Her name meant "Rosebud."
A small wisp of a woman, some reports say she was 4'9" and some say 4'10". In this case, I doubt that one inch either way matters much.
She served as others only talk of serving.
In 1950, she started with a group of 30 – today there are over 4,000 serving in the manner in which she taught them. Caring for those with AIDS, refugees, the blind, aged, impoverished and starving, both children and adults, was her calling.
Denominations aside. A Baptist could do this. A Christian is called to do this.
How can any find fault with what she brought to those in need?
But some did.
Some thought she should do her work and leave God out of it. But she could not and did not place God at the threshold. He was the center of her work and she made that clear. Whether they did or did not accept God was optional – but that they knew she was called by God to do what she did – that was imperative.
Some thought she should not mention contraception. Keep her opinions out of her service. But to "Rosebud" these were not opinions, they were God-given concepts that were non-negotiable.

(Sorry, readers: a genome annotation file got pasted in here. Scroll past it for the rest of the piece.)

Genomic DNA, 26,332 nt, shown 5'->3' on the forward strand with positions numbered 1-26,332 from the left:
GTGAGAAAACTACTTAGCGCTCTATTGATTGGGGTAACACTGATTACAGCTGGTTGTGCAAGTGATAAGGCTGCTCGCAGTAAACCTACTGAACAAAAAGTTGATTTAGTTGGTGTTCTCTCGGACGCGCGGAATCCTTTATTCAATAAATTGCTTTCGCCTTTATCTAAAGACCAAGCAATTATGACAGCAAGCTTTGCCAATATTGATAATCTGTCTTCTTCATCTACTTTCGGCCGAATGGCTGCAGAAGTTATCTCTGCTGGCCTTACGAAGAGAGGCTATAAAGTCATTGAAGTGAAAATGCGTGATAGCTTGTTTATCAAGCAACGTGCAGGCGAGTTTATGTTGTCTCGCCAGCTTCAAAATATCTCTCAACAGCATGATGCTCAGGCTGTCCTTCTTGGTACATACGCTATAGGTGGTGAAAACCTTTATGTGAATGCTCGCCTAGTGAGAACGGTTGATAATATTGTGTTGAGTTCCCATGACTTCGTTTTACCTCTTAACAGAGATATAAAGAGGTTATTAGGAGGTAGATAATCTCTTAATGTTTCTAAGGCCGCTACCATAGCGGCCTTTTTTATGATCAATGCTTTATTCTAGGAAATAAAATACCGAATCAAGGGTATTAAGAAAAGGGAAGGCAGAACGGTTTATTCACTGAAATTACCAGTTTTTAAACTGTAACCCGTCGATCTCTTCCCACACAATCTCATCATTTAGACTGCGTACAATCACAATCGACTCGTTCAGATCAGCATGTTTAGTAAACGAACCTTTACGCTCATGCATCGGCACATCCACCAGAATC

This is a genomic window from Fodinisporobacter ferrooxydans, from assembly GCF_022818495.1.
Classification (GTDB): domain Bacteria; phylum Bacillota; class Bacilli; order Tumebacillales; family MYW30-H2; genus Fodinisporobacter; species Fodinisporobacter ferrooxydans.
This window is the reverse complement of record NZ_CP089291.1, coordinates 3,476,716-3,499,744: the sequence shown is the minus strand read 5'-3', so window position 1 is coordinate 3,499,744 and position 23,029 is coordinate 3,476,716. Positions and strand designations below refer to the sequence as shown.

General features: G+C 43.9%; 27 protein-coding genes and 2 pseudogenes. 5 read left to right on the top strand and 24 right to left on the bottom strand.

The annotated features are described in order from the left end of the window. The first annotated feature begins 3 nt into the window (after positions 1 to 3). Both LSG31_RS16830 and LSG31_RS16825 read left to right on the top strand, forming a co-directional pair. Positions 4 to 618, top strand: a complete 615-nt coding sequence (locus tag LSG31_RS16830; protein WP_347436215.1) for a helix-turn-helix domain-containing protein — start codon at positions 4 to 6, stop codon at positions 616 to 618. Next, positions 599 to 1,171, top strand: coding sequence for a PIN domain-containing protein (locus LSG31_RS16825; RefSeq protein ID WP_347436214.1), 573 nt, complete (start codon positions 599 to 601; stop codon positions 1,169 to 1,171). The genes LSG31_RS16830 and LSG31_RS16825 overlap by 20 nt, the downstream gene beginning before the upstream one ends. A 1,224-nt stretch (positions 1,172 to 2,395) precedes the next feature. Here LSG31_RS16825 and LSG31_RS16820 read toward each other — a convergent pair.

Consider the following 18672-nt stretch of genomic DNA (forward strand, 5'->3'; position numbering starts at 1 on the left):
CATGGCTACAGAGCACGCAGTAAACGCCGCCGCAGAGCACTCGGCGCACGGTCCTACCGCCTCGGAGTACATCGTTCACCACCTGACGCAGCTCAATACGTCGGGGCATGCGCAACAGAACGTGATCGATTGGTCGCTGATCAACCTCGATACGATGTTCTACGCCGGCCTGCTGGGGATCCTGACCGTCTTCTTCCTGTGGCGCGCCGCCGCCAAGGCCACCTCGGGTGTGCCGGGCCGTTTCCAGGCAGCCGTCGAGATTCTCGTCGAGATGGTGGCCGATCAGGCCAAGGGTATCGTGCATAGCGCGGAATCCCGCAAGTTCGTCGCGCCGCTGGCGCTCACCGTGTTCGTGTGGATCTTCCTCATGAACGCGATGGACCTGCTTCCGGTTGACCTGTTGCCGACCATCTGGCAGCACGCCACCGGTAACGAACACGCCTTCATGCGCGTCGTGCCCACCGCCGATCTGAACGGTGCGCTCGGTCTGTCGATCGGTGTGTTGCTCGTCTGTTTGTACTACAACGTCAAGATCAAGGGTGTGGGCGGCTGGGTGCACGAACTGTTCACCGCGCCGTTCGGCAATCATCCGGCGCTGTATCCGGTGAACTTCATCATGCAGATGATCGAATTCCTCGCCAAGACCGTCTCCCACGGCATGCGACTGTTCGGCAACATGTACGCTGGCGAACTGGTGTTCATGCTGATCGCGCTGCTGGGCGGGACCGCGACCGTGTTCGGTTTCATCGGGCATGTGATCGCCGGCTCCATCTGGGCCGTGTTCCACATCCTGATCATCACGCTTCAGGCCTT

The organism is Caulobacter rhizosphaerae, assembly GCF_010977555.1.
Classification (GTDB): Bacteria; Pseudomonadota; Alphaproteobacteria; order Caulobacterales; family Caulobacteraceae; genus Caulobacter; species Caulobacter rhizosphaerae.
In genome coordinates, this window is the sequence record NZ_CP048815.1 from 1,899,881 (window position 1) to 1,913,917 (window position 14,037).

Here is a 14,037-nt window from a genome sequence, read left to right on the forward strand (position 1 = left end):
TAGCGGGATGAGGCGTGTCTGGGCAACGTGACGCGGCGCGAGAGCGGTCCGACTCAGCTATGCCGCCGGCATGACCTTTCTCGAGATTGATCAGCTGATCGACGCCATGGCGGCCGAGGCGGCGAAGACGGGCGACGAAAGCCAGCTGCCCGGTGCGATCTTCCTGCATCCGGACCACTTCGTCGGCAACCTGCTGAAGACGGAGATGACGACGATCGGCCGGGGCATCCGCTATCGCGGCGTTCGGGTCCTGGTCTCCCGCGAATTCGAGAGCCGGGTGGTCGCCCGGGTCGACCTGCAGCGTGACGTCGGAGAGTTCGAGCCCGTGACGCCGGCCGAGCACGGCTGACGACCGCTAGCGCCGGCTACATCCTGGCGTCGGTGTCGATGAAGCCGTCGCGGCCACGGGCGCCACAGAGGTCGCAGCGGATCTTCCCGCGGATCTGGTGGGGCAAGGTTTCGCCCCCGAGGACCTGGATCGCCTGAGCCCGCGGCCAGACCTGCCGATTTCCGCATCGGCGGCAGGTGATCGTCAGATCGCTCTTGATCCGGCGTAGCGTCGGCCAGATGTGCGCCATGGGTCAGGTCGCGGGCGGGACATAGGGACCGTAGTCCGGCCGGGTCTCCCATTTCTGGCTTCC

Regardless, she lived to serve.
Denominations aside. A Lutheran could do this. A Christian is called to do this.
Poverty was an opportunity: an opportunity to give the glory to God when those who lived an impoverished existence were served.
"The poor will always be with you," Jesus said. Knowing this tells us that we will always have someone in need with us – someone that we may show the Love of a Savior.
We will always be able to show the Love of Jesus to a group who needs to see the Love.
"Rosebud" did just that. One person at a time, one person after another – regardless of their beliefs, their status in the community, their ability to repay or pay homage to her because she served them.
Denominations aside. A Methodist could do this. A Christian is called to do this.
It matters not where the poor are physically, emotionally or spiritually.
It matters – the heart of "Rosebud."
Service without compensation, without request for attention to herself – although the attention was unavoidable.
We all knew her.
Denominations aside. A Catholic could do this. A Christian is called to do this.
When she entered Heaven.
"Well done, my good and faithful servant."
Mother Teresa entered Heaven to be with the Savior she served.
I imagine God said, "Outstanding."
A Christian did this. A Christ-follower did this.
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